Category Archives: biomimcry

Inhibiting viruses with nanocrystalline cellulose (NCC) in Finland

Research and interest in cellulose nanomaterials of one kind or another seems to be reaching new heights. That’s my experience since this is my third posting on the topic in one week.

The latest research features NCC (nanocrystalline cellulose [NCC] or, as it’s sometimes known, cellulose nanocrystals [CNC]) ,as a ‘viral inhibitor’ and is described in an April 15, 2014 news item on Nanowerk,

Researchers from Aalto University [Finland] and and the University of Eastern Finland have succeeded in creating a surface on nano-sized cellulose crystals that imitates a biological structure. The surface adsorbs viruses and disables them. The results can prove useful in the development of antiviral ointments and surfaces, for instance.

There are many viral diseases in the world for which no pharmaceutical treatment exists. These include, among others, dengue fever, which is spread by mosquitoes in the tropics, as well as a type of diarrhea, which is more familiar in Finland and is easily spread by the hands and can be dangerous especially for small children and the elderly.

An April 15, 2014 Aalto University news release, which originated the news item, provides more detail,

Researchers at Aalto University and the University of Eastern Finland have now succeeded in preliminary tests to prevent the spread of one type of virus into cells with the help of a new type of nanocrystalline cellulose. Nano-sized cellulose crystals were manufactured out of cotton fibre or filter paper with the help of sulphuric acid, causing sulphate ions with negative charges to attach to their surfaces. The ions then attached to alphaviruses used in the test and neutralised them. When the researchers replaced the sulphate ions with cellulose derivatives that imitate tyrosine sulphates, the activity of the viruses was further reduced. The experiments succeeded in preventing viral infection in 88-100 percent of the time with no noticeable effect on the viability of the cells by the nanoparticles. The research findings were published in the journal Biomacromolecules.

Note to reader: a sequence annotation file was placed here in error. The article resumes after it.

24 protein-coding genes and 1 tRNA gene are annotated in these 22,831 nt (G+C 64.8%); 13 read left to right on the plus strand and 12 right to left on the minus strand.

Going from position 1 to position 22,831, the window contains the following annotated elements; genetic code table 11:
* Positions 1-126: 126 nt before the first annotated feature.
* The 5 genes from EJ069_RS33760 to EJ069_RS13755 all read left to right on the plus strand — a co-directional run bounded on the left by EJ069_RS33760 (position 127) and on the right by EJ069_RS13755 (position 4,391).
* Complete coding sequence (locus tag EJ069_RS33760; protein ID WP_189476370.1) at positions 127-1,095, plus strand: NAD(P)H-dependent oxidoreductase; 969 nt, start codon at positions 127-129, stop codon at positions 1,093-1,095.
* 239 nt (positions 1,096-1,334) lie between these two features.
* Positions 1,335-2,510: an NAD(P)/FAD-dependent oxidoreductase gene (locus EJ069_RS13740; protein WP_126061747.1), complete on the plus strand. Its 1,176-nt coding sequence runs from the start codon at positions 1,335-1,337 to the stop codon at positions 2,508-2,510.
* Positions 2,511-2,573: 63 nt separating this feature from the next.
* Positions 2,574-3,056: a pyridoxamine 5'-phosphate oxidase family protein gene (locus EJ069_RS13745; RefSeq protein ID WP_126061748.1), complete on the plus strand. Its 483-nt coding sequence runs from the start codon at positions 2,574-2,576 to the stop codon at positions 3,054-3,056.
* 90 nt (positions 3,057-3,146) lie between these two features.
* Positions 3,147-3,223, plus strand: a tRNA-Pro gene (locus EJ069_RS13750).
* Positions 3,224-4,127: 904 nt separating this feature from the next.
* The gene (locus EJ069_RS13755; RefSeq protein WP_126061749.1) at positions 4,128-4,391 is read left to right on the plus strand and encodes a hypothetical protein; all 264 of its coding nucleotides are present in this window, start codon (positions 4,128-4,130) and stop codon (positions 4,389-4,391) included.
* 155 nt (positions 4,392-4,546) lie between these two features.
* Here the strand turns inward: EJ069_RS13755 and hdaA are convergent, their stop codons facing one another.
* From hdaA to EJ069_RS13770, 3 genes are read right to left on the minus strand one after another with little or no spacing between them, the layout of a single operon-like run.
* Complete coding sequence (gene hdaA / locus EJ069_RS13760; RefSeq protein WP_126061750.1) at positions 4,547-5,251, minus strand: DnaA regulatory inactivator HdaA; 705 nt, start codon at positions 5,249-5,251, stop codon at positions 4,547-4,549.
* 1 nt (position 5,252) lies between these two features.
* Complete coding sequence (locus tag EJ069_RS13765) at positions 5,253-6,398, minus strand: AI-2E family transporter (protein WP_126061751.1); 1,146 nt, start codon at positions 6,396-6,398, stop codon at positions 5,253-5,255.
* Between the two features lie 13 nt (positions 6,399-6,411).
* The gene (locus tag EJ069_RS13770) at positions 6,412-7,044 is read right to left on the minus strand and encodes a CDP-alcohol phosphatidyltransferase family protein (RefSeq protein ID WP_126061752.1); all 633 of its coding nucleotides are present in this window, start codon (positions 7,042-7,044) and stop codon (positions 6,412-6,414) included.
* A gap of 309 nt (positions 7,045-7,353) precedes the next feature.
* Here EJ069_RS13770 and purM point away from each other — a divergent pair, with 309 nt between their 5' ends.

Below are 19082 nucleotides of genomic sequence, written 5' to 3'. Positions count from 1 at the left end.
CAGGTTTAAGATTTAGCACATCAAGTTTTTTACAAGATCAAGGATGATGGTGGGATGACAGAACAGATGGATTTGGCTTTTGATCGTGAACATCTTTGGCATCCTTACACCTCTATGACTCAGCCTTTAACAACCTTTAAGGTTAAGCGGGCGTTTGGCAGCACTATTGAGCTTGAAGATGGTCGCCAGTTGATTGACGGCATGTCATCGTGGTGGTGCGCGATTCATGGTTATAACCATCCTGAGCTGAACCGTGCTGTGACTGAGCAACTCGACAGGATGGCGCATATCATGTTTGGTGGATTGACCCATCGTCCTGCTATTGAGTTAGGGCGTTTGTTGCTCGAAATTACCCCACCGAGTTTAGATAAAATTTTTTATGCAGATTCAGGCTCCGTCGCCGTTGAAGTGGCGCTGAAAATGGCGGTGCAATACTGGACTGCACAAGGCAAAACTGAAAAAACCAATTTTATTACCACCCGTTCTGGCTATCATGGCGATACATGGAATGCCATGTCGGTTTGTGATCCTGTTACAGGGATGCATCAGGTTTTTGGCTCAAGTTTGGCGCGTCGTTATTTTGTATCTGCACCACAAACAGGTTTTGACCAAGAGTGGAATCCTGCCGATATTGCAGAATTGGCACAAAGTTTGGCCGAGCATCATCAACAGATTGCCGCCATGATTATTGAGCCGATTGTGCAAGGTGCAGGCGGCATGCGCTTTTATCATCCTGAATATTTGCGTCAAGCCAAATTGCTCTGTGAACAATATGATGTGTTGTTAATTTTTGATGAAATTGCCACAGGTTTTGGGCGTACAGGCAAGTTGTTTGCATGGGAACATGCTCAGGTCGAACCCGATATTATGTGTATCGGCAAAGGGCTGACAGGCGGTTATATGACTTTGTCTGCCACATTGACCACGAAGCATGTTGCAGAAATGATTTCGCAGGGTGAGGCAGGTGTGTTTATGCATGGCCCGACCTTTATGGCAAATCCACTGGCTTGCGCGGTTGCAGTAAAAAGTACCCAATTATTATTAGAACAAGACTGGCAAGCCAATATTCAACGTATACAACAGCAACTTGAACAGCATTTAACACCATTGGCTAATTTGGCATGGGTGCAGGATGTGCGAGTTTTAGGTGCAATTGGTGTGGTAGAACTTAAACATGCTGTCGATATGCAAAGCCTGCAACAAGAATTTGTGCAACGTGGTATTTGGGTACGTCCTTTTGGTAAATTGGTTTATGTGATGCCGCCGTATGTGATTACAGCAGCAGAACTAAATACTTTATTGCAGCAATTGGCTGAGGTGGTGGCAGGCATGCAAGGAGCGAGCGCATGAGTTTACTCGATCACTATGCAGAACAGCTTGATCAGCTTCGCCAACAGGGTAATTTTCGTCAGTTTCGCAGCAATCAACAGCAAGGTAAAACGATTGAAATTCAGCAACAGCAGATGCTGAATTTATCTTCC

Here’s a diagram illustrating how the new type of NCC works,

Courtesy of Aalto University

Courtesy of Aalto University

The news release includes perspectives from the researchers,

’Certain cellulose derivatives had been seen to have an impact on viruses before. The nano scale increases the proportion of the surface area to that of the number of grams to a very high level, which is an advantage, because viruses specifically attach themselves to surfaces. Making the cellulose crystals biomimetic, which means that they mimic biological structures, was an important step, as we know that in nature viruses often interact specifically with tyrosine structures,’ he [Jukka Seppälä, Professor of Polymer Technology at Aalto University] says.

Both Jukka Seppälä and Ari Hinkkanen, Professor of Gene Transfer Technology at the University of Eastern Finland, emphasise that the research is still in the early stages.

‘Now we know that the attachment of a certain alphavirus can be effectively prevented when we use large amounts of nanocrystalline cellulose.  Next we need to experiment with other alpha viruses and learn to better understand the mechanisms that prevent viral infection. In addition, it is necessary to ascertain if cellulose can also block other viruses and in what conditions, and to investigate whether or not the sulphates have a deleterious effects on an organism,’ Ari Hinkkanen explains.

According to Kristiina Järvinen, Professor of Pharmaceutical Technology at the University of Eastern Finland, there are many routes that can be taken in the commercialisation of the results. The development of an antiviral medicine is the most distant of these; the idea could be sooner applied in disinfectant ointments and coatings, for instance.

‘It would be possible to provide protection against viruses, spread by mosquitoes, by applying ointment containing nanocrystalline cellulose onto the skin. Nanocrystalline cellulose applied on hospital door handles could kill viruses and prevent them from spreading.  However, we first need to ascertain if the compounds will remain effective in a non-liquid form and how they work in animal tests,’ she ponders.

For the curious, here’s a link to and a citation for the paper,

Synthesis of Cellulose Nanocrystals Carrying Tyrosine Sulfate Mimetic Ligands and Inhibition of Alphavirus Infection by Justin O. Zoppe, Ville Ruottinen, Janne Ruotsalainen, Seppo Rönkkö, Leena-Sisko Johansson, Ari Hinkkanen, Kristiina Järvinen, and Jukka Seppälä. Biomacromolecules, 2014, 15 (4), pp 1534–1542 DOI: 10.1021/bm500229d Publication Date (Web): March 14, 2014